The deer of The Hub aren’t too unlike the people — both appreciate a diverse, local food scene. But while you stick to the varied fare found along Congress Street and in North End, the native white-tails prefer the finds served up in your very own garden.
Fend off their feasting with a landscape redesign full of deer-resistant plants. Of course, if food is scarce, these forest animals will eat just about anything to survive. But, if you populate your plot with bitter tasting, rough-textured, strongly scented flowers, shrubs, trees, and ornamental grasses, the odds of deer destroying them are slim.
To get you started, we’ve compiled a list of plants that bring beauty, rather than hungry deer, to your yard.
14 Deer-Resistant Plants and Trees to Grow in Boston
1. Creeping mahonia
Otherwise known as “Oregon grapeholly,” this evergreen shrub lends pops of color and texture to shade gardens. Grown for its year-round interest — showy, yellow blooms in spring, grape-like fruits in summer, and leaves that go from dark green to burgundy in fall and winter — creeping mahonia embodies natural deer resistance via its scent and prickly foliage.
Examples of creeping mahonia cultivars: King’s Ransom, Orange Flame, and Emerald
Care: Low-maintenance. No need to deadhead or prune. Regular watering and fertilizing are unnecessary once creeping mahonia is established.
Flowering: Yes; lightly scented yellow flowers in spring.
Cost: Get a potted plant for around $25.
Welcoming the onset of spring with tall stalks that sprout clusters of blue, purple, pink, or white flowers, larkspur has been a garden tradition for centuries. While beautiful to look at, this flowering plant, which can be an annual or perennial, is highly poisonous — to humans and animals, including deer.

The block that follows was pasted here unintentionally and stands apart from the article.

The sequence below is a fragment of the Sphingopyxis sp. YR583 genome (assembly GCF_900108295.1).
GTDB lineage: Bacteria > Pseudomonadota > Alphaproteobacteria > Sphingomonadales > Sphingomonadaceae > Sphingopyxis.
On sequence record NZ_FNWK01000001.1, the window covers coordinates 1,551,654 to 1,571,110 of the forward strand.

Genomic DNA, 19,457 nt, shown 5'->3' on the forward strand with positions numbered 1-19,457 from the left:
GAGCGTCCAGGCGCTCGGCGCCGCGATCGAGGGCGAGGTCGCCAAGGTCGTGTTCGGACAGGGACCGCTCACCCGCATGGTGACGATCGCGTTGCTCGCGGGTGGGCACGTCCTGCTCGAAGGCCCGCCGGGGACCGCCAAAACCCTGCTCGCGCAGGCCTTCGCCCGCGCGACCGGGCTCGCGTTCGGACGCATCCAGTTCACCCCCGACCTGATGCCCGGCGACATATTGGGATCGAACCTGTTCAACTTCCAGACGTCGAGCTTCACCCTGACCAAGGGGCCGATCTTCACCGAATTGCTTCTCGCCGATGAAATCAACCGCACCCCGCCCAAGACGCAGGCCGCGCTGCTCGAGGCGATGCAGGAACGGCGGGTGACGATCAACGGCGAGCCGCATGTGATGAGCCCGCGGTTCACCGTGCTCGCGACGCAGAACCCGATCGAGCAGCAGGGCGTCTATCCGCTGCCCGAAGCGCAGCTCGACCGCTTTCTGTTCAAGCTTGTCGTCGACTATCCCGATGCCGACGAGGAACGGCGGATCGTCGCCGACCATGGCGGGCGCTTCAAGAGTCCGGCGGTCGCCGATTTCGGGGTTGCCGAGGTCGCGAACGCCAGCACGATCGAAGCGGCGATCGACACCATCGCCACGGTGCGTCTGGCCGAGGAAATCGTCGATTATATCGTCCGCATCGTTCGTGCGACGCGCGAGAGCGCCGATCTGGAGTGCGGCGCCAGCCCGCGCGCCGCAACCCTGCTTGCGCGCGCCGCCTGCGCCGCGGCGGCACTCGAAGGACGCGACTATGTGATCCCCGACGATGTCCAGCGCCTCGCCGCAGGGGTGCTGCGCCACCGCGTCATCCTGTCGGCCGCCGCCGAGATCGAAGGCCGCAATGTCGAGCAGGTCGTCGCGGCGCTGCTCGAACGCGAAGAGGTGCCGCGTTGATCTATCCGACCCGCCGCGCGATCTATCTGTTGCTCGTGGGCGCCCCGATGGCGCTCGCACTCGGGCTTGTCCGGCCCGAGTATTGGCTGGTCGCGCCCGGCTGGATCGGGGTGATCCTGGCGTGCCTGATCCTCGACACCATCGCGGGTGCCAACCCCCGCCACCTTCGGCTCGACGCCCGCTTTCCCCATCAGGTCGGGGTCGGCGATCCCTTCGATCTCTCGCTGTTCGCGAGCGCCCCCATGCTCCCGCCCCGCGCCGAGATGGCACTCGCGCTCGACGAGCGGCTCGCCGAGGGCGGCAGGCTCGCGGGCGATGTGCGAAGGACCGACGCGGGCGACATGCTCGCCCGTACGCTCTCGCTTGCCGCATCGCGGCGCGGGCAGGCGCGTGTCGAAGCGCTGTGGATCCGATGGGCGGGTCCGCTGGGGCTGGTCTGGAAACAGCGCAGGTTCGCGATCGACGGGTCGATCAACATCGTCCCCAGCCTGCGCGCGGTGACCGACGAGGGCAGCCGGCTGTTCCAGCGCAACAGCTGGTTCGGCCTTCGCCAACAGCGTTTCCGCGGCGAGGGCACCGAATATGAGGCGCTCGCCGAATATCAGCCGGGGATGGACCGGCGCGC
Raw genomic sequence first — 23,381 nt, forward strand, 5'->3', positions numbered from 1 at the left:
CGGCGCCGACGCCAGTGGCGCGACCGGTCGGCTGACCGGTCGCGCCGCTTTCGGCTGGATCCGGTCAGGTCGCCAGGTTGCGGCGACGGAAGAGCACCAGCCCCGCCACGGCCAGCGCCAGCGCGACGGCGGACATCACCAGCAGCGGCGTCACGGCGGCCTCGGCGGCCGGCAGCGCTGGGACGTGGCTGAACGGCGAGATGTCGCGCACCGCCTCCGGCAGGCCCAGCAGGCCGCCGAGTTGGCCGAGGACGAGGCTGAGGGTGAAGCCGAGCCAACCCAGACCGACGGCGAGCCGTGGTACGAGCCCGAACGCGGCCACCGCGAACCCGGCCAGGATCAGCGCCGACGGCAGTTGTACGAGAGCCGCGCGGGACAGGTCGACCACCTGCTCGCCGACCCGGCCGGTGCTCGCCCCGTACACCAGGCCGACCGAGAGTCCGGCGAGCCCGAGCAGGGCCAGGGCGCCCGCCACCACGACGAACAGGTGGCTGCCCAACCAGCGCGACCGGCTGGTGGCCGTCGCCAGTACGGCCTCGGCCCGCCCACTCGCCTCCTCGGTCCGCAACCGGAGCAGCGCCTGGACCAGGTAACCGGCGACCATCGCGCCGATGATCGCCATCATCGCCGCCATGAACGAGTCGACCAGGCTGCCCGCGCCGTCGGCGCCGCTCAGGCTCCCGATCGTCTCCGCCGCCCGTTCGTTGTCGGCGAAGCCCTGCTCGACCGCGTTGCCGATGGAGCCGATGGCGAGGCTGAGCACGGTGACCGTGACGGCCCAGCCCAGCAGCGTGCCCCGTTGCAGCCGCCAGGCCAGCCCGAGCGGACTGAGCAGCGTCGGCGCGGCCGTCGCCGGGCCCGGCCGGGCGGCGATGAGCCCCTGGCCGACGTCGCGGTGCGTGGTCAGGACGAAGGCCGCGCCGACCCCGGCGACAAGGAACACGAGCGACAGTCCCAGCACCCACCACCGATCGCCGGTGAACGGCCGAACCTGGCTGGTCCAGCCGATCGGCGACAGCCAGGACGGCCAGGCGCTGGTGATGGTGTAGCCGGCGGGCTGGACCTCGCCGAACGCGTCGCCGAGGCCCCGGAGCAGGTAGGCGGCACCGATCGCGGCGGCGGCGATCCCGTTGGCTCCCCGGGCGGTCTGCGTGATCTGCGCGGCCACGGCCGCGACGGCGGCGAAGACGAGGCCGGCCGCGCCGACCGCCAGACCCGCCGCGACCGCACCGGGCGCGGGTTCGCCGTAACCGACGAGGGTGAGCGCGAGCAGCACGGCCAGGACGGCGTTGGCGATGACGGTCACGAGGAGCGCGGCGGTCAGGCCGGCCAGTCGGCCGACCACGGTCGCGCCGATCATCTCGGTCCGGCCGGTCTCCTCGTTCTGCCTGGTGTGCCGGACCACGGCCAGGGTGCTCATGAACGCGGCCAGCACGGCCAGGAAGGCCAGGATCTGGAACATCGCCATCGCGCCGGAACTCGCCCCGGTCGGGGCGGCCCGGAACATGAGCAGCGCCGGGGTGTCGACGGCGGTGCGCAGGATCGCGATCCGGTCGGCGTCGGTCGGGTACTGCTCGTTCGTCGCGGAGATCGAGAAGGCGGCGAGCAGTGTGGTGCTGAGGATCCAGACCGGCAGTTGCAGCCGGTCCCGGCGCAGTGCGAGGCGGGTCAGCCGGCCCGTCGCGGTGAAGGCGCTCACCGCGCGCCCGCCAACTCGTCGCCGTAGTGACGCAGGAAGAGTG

Examples of larkspur cultivars: Cloudy Skies, Blue Bell, and Imperial
Care: Full sun, well-drained soil, and mulch in the spring; supplemental watering during drought.
Flowering: Yes; blue, pink, purple, or white in early spring.
Cost: One seed packet costs about $4.
3. Corkscrew willow
It’s not so much the insignificant spring blooms that draw homeowners to this deciduous tree. Rather, the corkscrew willow is admired for its bright yellow fall leaves that give way to an artistic arrangement of branches that curl and spiral at random. What’s more, deer steer clear due to the bitter taste of its bark and leaves.
Examples of corkscrew willow cultivars: Golden Curls, Tortuosa, and Scarlet Curls
Care: Tolerates a variety of soils; plant in full sun or partial shade and water during drought.
Flowering: Yes; subtle, petalless flower spike.
Cost: Plan to spend between $100 and $200 on a live plant.
Foxgloves, biennial plants, are known for their beautiful, cylindrical blossoms of purple, pink, cream, or white. All parts of this plant are toxic to people and wildlife, though, which helps ensure the deer stay away.
Examples of foxglove cultivars: Waldigone, Temple Bells, and Apricot Beauty
Care: Low. Prefers partial shade and well-drained soil. Deadhead as needed.
Flowering: Late spring to early summer; pink, purple, cream, or white flowers